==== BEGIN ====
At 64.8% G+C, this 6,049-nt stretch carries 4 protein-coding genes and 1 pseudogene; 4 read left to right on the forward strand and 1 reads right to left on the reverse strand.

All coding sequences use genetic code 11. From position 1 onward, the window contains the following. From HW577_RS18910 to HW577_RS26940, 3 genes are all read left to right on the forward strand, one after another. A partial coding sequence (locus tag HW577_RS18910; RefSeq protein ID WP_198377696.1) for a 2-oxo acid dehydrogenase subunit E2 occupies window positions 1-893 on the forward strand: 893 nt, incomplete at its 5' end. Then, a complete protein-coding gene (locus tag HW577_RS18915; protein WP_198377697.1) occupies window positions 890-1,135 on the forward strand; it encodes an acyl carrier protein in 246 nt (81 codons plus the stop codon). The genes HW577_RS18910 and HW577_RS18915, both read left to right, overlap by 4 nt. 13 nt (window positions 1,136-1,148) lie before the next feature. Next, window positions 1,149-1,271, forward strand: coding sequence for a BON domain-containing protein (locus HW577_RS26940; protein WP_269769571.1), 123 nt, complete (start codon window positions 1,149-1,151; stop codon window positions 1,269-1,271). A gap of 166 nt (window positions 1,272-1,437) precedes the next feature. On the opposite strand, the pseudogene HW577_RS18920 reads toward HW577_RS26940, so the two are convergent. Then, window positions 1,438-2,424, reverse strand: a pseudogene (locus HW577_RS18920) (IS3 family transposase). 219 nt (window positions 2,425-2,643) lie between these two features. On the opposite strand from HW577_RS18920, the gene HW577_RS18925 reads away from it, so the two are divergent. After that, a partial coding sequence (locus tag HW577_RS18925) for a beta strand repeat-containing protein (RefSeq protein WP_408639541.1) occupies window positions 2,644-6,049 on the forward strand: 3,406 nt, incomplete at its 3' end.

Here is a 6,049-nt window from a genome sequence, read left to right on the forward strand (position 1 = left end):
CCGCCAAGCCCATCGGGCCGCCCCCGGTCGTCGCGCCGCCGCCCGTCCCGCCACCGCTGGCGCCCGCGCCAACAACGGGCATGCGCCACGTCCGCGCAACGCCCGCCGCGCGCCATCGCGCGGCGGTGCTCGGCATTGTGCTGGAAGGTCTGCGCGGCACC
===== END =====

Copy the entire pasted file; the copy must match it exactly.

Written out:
At 64.8% G+C, this 6,049-nt stretch carries 4 protein-coding genes and 1 pseudogene; 4 read left to right on the forward strand and 1 reads right to left on the reverse strand.

All coding sequences use genetic code 11. From position 1 onward, the window contains the following. From HW577_RS18910 to HW577_RS26940, 3 genes are all read left to right on the forward strand, one after another. A partial coding sequence (locus tag HW577_RS18910; RefSeq protein ID WP_198377696.1) for a 2-oxo acid dehydrogenase subunit E2 occupies window positions 1-893 on the forward strand: 893 nt, incomplete at its 5' end. Then, a complete protein-coding gene (locus tag HW577_RS18915; protein WP_198377697.1) occupies window positions 890-1,135 on the forward strand; it encodes an acyl carrier protein in 246 nt (81 codons plus the stop codon). The genes HW577_RS18910 and HW577_RS18915, both read left to right, overlap by 4 nt. 13 nt (window positions 1,136-1,148) lie before the next feature. Next, window positions 1,149-1,271, forward strand: coding sequence for a BON domain-containing protein (locus HW577_RS26940; protein WP_269769571.1), 123 nt, complete (start codon window positions 1,149-1,151; stop codon window positions 1,269-1,271). A gap of 166 nt (window positions 1,272-1,437) precedes the next feature. On the opposite strand, the pseudogene HW577_RS18920 reads toward HW577_RS26940, so the two are convergent. Then, window positions 1,438-2,424, reverse strand: a pseudogene (locus HW577_RS18920) (IS3 family transposase). 219 nt (window positions 2,425-2,643) lie between these two features. On the opposite strand from HW577_RS18920, the gene HW577_RS18925 reads away from it, so the two are divergent. After that, a partial coding sequence (locus tag HW577_RS18925) for a beta strand repeat-containing protein (RefSeq protein WP_408639541.1) occupies window positions 2,644-6,049 on the forward strand: 3,406 nt, incomplete at its 3' end.

Here is a 6,049-nt window from a genome sequence, read left to right on the forward strand (position 1 = left end):
CCGCCAAGCCCATCGGGCCGCCCCCGGTCGTCGCGCCGCCGCCCGTCCCGCCACCGCTGGCGCCCGCGCCAACAACGGGCATGCGCCACGTCCGCGCAACGCCCGCCGCGCGCCATCGCGCGGCGGTGCTCGGCATTGTGCTGGAAGGTCTGCGCGGCACC